Friday, September 30, 2011

Ian Mulgrew vs Harper Crime Bill

contribution to Western Christians. We needed it and deserved it. Thank you.


Failed Plans

When I first returned to Canada ten years ago, I had hopes to start a movement to civilize the legal profession and to conscientize especially Christian lawyers and judges about the demands of the Gospel upon them. Due to a number of reasons, I was not able to get that off the ground, though I did make an attempt, ill-formed as it was. Then I was hoping to start a whole series of posts on the BC legal system. I have not been able to do the research to get a series started either, though I have on my shelf hundreds, if not thousands, of newspaper clippings on all things relating to the law, to the courts, to judges and to lawyers. So, with both of these projects having failed, I will for now be satisfied with writing occasional posts about these subjects.

Introducing My Main Characters

For those not living in Vancouver or Canada, Ian Mulgrew is a Vancouver Sun columnist; Stephen Harper is Canada’s Prime Minister. Mulgrew recently wrote a column discussing BC Supreme Court Chief Justice Robert Bauman’s criticism of Harper’s crime bill as “a strain on [the] system” (“Judge Deems Harper’s Crime Bill a ‘Strain’ on System,” Sept. 28, 2011, p. A6).

A Raging Controversy

Bauman’s critique and Mulgrew’s column aimed at the Harper are by no means the first. A veritable tradition has arisen complaining about crowded prisons and, more recently, about the Harper bill that will increase the number of prisoners so much that more prisons will need to be built—and that at a time of economic scarcity and reduction of crime. Mulgrew refers to a raging controversy.

The Critique

Bauman warns that it will strain every aspect of the justice system, the courts, the judges, the prisons. Correctional officers complain about prisons already overcrowded. In BC, the system is plagued by shortage of personnel and of “dockets so clotted you can’t get a trial date in less than a year.” Cases are thrown out of court simply because it has taken took long for them to get to trial. Many serious cases take too much time for prosecution—three to five years, and sometimes even longer. Mulgrew notes the “absurd anomaly” that under the proposed new law, “pot growers are …penalized more harshly than child molesters.” This crime bill, according Mulgrew and many others, will make all problems worse, not better. And with each prisoner now costing up to $120,000 per annum, the predicted outcome of the new legislation will be a huge increase in the citizens’ tax bill.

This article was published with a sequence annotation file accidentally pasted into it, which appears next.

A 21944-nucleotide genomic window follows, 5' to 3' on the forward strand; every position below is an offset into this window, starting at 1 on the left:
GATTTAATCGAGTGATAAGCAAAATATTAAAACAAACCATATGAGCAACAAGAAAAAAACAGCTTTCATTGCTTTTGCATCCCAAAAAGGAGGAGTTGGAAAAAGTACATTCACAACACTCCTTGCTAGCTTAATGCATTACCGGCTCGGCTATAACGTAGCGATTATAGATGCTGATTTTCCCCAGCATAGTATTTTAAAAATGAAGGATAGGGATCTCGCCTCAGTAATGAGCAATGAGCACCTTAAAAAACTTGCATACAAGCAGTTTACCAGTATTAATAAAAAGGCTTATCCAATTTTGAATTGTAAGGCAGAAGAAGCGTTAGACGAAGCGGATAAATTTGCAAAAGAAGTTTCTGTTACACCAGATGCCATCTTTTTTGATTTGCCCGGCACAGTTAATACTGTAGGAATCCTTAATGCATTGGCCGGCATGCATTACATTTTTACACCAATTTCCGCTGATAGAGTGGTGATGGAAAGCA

Alternative Tethering System

Please recall a suggestion I made back in April of this year in Post 33. I suggested that, instead of putting all criminals in prison, most of them should be placed in qualified homes and severely tethered. For details please go back to that post, for I am not about to repeat what I wrote there. Of course, such an arrangement would not be appropriate for violent and other dangerous offenders, but, it would seem to me it would keep most criminals out of prison while still having their movement severely curtailed. The savings could be phenomenal and no additional prisons would need to be built.

Not only would the proposed system save tons, but it may also prevent new offenders from being further contaminated by fellow prisoners.

Not Based on Leftist Ideology

This is a very sketchy and incomplete proposal from a legal and correctional layman that would need serious fleshing out. But I do assure you, my reader, that this proposal is not another hair-brained idea from some leftist ideologist. I am hardly leftist. In fact, I am a card-carrying member of the federal Conservative Party. I agree with the Prime Minister’s emphasis on doing away with the slapped wrist so many judges are seen to be dishing out. People, including yours truly, have become impatient, not to say furious, with leftist judges who seem to regard criminals as misguided angels and who leave the victims of crime to their own lot.

Elected Judges

Perhaps an additional change needed is to turn judges into elected officials. That would make them respond to the people instead of ignoring them as legal imbeciles.

Tuesday, September 13, 2011

A Second Pre-emption

Post 45--:

Wonderful Summer Weather